Sunday, September 28, 2014

Fortnightly Book, September 28

The next fortnightly book is Bret Harte's Tales of the Gold Rush. Harte, born Francis Brett Hart in Albany, New York, went to California at the age of seventeen. There he taught school for a while in Oakland, doing various odd jobs for additional income. In 1868 he became editor for The Overland Monthly, which would change his life. There was a paucity of literature about California life, so Harte wrote up a story, "The Luck of Roaring Camp", to be included in the periodical. By his own story, he got called to the office of the publisher, who was very worried: when the printer received the story, he had returned the proofs not to Harte but to the publisher, insisting that the story was so scurrilous and indecent that his proofreader could hardly read it. Harte was utterly baffled as to what this meant. He read it again, and was convinced that this was wrong. He convinced his publisher at least to let it through as a test of his editorial judgment -- and the story, about a group of miners stuck with an infant after the death of a prostitute, garnered Harte instant acclaim. For a brief period, he made a considerable amount of money as a writer for periodicals, although he spent much of his last years struggling as his popularity waned.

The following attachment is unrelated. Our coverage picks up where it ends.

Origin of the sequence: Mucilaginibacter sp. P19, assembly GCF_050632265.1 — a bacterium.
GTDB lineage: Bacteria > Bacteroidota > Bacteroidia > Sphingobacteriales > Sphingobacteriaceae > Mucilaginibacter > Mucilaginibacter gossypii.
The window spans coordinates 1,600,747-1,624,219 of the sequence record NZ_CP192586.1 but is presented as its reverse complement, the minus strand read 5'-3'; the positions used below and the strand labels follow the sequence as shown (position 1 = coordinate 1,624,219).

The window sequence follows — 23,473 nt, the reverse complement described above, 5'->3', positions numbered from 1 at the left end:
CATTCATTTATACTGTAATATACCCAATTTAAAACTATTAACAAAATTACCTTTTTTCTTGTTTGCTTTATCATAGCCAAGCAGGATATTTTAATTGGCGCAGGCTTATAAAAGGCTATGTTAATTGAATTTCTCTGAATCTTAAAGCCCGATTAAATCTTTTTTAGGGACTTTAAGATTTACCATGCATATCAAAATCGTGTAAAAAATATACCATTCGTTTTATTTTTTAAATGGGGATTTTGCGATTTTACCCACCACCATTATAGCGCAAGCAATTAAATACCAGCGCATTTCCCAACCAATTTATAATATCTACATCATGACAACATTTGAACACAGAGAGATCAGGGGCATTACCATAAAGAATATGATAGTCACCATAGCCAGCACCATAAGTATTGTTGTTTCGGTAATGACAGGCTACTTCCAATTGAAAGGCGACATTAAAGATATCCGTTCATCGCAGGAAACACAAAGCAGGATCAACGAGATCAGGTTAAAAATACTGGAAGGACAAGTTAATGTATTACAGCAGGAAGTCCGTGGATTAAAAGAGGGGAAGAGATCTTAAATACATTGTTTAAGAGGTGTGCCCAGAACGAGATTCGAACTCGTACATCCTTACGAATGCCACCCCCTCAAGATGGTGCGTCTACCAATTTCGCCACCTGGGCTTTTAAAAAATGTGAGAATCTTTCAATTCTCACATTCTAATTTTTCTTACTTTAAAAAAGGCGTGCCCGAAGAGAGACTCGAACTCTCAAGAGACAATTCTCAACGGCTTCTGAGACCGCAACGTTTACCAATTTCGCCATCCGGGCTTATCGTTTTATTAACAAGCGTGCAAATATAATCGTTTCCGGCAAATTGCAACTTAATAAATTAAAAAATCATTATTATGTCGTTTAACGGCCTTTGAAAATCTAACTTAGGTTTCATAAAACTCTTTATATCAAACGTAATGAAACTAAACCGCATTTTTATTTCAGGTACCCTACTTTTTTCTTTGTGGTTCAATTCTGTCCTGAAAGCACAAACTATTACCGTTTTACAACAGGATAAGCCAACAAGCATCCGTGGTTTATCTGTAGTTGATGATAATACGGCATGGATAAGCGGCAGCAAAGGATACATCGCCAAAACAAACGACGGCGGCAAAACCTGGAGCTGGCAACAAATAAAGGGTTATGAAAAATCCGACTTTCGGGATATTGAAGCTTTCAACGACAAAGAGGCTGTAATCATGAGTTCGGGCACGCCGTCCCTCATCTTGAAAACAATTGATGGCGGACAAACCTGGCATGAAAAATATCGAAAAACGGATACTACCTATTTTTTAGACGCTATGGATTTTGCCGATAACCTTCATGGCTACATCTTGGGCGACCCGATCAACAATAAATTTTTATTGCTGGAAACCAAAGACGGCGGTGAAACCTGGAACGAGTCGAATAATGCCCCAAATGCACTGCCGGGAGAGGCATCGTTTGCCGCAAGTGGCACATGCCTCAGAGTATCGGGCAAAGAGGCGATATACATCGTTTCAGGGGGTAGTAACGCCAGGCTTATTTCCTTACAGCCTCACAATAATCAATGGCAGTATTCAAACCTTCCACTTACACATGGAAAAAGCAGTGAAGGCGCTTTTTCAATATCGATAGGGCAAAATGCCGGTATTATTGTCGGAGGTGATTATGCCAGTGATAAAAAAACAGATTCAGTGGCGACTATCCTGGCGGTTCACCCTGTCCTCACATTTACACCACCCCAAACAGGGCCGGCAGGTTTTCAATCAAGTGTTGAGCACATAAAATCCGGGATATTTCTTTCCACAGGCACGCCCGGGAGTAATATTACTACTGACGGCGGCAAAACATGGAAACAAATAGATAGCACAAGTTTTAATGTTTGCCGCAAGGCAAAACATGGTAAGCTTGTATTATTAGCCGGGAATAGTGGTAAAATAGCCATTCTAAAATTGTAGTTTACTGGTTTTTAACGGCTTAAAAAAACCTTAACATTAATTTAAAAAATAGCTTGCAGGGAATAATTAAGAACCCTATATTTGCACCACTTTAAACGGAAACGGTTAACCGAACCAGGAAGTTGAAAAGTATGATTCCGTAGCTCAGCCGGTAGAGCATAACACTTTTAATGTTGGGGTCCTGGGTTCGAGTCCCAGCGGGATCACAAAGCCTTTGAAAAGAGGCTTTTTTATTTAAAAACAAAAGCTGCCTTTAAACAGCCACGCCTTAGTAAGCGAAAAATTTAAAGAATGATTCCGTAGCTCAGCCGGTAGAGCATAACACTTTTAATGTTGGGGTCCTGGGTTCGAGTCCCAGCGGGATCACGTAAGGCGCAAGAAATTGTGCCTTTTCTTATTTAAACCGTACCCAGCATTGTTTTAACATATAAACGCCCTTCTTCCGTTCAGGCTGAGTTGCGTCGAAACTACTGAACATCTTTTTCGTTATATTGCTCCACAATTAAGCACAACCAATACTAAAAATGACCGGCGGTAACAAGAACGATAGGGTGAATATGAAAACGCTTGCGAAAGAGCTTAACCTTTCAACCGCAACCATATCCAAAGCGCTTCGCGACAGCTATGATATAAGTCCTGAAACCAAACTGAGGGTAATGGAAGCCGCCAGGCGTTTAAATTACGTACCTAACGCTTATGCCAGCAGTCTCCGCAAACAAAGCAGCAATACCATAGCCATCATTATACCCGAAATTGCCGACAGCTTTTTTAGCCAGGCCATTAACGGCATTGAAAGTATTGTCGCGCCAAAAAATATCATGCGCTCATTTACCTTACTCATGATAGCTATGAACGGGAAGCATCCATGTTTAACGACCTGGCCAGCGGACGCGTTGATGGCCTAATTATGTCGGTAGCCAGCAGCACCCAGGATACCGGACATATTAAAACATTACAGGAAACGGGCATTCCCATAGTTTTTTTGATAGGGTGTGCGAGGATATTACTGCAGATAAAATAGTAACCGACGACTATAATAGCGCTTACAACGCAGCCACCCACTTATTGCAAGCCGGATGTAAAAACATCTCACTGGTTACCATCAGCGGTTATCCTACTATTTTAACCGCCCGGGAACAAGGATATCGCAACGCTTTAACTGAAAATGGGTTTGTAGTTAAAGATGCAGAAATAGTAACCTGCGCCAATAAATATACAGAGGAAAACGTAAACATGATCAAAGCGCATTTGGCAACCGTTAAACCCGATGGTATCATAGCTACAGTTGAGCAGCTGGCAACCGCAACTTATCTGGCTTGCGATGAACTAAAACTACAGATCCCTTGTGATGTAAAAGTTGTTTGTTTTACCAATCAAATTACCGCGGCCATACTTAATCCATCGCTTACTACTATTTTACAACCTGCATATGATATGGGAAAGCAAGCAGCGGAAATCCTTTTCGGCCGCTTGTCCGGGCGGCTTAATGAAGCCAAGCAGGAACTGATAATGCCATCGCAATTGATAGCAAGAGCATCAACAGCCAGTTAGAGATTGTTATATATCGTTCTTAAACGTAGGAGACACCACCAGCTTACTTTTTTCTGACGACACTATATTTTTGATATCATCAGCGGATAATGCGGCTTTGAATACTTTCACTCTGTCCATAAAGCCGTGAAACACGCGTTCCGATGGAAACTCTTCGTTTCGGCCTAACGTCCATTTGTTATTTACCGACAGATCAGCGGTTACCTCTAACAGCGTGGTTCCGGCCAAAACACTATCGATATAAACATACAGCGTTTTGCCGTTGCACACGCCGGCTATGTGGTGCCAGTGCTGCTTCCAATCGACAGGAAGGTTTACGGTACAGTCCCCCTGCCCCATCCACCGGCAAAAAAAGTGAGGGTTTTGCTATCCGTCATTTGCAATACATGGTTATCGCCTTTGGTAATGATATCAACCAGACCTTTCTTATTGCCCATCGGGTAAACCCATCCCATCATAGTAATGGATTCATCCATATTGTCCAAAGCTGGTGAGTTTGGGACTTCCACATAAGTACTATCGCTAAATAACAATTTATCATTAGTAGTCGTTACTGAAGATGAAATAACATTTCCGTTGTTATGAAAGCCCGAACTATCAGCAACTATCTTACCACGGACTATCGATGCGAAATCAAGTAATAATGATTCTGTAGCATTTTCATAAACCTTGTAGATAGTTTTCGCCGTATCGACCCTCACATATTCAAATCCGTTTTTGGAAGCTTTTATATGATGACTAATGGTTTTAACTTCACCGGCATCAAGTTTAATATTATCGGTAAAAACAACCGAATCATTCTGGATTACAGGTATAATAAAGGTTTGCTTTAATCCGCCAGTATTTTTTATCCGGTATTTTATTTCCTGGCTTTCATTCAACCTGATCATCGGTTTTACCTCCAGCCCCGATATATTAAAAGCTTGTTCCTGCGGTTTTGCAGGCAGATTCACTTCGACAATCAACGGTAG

Tales of the Gold Rush is an anthology of thirteen tales from various of Harte's collections of short stories:

The Luck of Roaring Camp
The Outcasts of Poker Flat
Tennessee's Partner
Brown of Calaveras
The Idyl of Bed Gulch
The Iliad of Sandy Bar
The Poet of Sierra Flat
How Santa Claus Came to Simpson's Bar
An Apostle of the Tules
An Ingenue of the Sierras
A Protegee of Jack Hamlin's
Prosper's "Old Mother"

The one I'll be reading is a Heritage Press book illustrated by Fletcher Martin, the American painter. The typeface is a version of Walbaum called 'Waverly', with a fair mix of other typefaces fulfilling other functions. The book has a plain linen spine and marbled gold covers that are quite handsome.

I've been snowed under with grading recently, but even if this continues, this should be a fairly manageable book to handle.

1 comment:

  1. MrsDarwin11:46 AM

    Oh, I have this one in the Heritage Press edition! The gold cover is an elegant bit of book design.

    An interesting theme running through the stories (I've read about half of them before) seems to be how even those living sinful lives can snatch at grace, how virtue can find a foothold in the unlikeliest situation, and, ultimately, how hollow are the allurements of the world. At least in the ones I've read, there haven't been any standard happy endings -- everything is bittersweet.


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